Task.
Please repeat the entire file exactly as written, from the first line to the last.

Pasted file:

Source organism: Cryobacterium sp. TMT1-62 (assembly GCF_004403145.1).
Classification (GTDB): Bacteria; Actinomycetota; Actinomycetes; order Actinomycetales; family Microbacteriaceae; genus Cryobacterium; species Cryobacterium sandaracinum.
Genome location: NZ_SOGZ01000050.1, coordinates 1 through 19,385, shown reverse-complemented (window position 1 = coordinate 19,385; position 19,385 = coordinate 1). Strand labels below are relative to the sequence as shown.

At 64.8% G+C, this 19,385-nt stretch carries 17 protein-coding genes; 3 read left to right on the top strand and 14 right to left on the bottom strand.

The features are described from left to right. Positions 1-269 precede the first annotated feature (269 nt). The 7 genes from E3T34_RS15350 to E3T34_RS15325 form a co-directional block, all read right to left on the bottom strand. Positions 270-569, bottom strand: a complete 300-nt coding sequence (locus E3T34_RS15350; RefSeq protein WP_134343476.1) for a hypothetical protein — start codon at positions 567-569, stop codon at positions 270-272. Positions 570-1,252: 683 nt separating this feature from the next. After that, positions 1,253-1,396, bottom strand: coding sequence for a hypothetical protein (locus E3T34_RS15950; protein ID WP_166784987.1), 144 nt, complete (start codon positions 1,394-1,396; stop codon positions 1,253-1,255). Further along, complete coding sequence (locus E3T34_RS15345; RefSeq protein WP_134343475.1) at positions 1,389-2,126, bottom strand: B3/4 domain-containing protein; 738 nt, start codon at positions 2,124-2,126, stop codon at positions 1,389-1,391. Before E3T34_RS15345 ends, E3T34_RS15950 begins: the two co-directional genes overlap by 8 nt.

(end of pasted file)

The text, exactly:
Source organism: Cryobacterium sp. TMT1-62 (assembly GCF_004403145.1).
Classification (GTDB): Bacteria; Actinomycetota; Actinomycetes; order Actinomycetales; family Microbacteriaceae; genus Cryobacterium; species Cryobacterium sandaracinum.
Genome location: NZ_SOGZ01000050.1, coordinates 1 through 19,385, shown reverse-complemented (window position 1 = coordinate 19,385; position 19,385 = coordinate 1). Strand labels below are relative to the sequence as shown.

At 64.8% G+C, this 19,385-nt stretch carries 17 protein-coding genes; 3 read left to right on the top strand and 14 right to left on the bottom strand.

The features are described from left to right. Positions 1-269 precede the first annotated feature (269 nt). The 7 genes from E3T34_RS15350 to E3T34_RS15325 form a co-directional block, all read right to left on the bottom strand. Positions 270-569, bottom strand: a complete 300-nt coding sequence (locus E3T34_RS15350; RefSeq protein WP_134343476.1) for a hypothetical protein — start codon at positions 567-569, stop codon at positions 270-272. Positions 570-1,252: 683 nt separating this feature from the next. After that, positions 1,253-1,396, bottom strand: coding sequence for a hypothetical protein (locus E3T34_RS15950; protein ID WP_166784987.1), 144 nt, complete (start codon positions 1,394-1,396; stop codon positions 1,253-1,255). Further along, complete coding sequence (locus E3T34_RS15345; RefSeq protein WP_134343475.1) at positions 1,389-2,126, bottom strand: B3/4 domain-containing protein; 738 nt, start codon at positions 2,124-2,126, stop codon at positions 1,389-1,391. Before E3T34_RS15345 ends, E3T34_RS15950 begins: the two co-directional genes overlap by 8 nt.